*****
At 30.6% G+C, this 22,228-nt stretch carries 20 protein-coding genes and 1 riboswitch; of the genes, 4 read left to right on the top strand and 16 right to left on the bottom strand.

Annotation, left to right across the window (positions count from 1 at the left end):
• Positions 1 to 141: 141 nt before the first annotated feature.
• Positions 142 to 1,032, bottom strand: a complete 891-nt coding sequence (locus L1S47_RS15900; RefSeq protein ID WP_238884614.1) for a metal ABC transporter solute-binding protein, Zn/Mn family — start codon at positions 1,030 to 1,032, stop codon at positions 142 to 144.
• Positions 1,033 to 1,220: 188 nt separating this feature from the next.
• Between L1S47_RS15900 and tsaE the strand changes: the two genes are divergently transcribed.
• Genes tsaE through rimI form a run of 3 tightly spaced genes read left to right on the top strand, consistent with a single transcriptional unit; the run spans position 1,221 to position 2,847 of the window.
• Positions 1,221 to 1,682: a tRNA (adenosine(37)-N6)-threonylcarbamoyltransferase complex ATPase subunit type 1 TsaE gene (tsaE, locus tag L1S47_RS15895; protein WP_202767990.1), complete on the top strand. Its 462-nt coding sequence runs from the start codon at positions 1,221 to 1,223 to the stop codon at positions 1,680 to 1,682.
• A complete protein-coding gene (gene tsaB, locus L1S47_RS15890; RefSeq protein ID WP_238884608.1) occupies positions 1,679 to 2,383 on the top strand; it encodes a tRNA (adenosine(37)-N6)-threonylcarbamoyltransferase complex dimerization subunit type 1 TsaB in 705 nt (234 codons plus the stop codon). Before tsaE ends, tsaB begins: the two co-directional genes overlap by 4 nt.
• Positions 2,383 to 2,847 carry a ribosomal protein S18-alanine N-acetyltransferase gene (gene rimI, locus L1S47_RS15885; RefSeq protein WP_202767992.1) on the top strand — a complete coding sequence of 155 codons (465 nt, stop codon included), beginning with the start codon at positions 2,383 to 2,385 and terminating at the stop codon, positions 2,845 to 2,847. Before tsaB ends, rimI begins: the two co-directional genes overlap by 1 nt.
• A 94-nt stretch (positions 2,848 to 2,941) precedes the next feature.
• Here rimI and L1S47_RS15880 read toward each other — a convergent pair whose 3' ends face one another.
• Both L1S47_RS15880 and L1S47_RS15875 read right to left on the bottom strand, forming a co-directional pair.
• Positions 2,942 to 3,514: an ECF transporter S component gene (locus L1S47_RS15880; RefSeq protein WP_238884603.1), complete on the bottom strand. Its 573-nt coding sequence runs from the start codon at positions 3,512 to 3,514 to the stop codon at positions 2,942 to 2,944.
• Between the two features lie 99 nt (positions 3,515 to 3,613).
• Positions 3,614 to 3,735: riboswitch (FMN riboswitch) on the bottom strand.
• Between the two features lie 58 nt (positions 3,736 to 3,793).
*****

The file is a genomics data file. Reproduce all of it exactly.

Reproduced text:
At 30.6% G+C, this 22,228-nt stretch carries 20 protein-coding genes and 1 riboswitch; of the genes, 4 read left to right on the top strand and 16 right to left on the bottom strand.

Annotation, left to right across the window (positions count from 1 at the left end):
• Positions 1 to 141: 141 nt before the first annotated feature.
• Positions 142 to 1,032, bottom strand: a complete 891-nt coding sequence (locus L1S47_RS15900; RefSeq protein ID WP_238884614.1) for a metal ABC transporter solute-binding protein, Zn/Mn family — start codon at positions 1,030 to 1,032, stop codon at positions 142 to 144.
• Positions 1,033 to 1,220: 188 nt separating this feature from the next.
• Between L1S47_RS15900 and tsaE the strand changes: the two genes are divergently transcribed.
• Genes tsaE through rimI form a run of 3 tightly spaced genes read left to right on the top strand, consistent with a single transcriptional unit; the run spans position 1,221 to position 2,847 of the window.
• Positions 1,221 to 1,682: a tRNA (adenosine(37)-N6)-threonylcarbamoyltransferase complex ATPase subunit type 1 TsaE gene (tsaE, locus tag L1S47_RS15895; protein WP_202767990.1), complete on the top strand. Its 462-nt coding sequence runs from the start codon at positions 1,221 to 1,223 to the stop codon at positions 1,680 to 1,682.
• A complete protein-coding gene (gene tsaB, locus L1S47_RS15890; RefSeq protein ID WP_238884608.1) occupies positions 1,679 to 2,383 on the top strand; it encodes a tRNA (adenosine(37)-N6)-threonylcarbamoyltransferase complex dimerization subunit type 1 TsaB in 705 nt (234 codons plus the stop codon). Before tsaE ends, tsaB begins: the two co-directional genes overlap by 4 nt.
• Positions 2,383 to 2,847 carry a ribosomal protein S18-alanine N-acetyltransferase gene (gene rimI, locus L1S47_RS15885; RefSeq protein WP_202767992.1) on the top strand — a complete coding sequence of 155 codons (465 nt, stop codon included), beginning with the start codon at positions 2,383 to 2,385 and terminating at the stop codon, positions 2,845 to 2,847. Before tsaB ends, rimI begins: the two co-directional genes overlap by 1 nt.
• A 94-nt stretch (positions 2,848 to 2,941) precedes the next feature.
• Here rimI and L1S47_RS15880 read toward each other — a convergent pair whose 3' ends face one another.
• Both L1S47_RS15880 and L1S47_RS15875 read right to left on the bottom strand, forming a co-directional pair.
• Positions 2,942 to 3,514: an ECF transporter S component gene (locus L1S47_RS15880; RefSeq protein WP_238884603.1), complete on the bottom strand. Its 573-nt coding sequence runs from the start codon at positions 3,512 to 3,514 to the stop codon at positions 2,942 to 2,944.
• Between the two features lie 99 nt (positions 3,515 to 3,613).
• Positions 3,614 to 3,735: riboswitch (FMN riboswitch) on the bottom strand.
• Between the two features lie 58 nt (positions 3,736 to 3,793).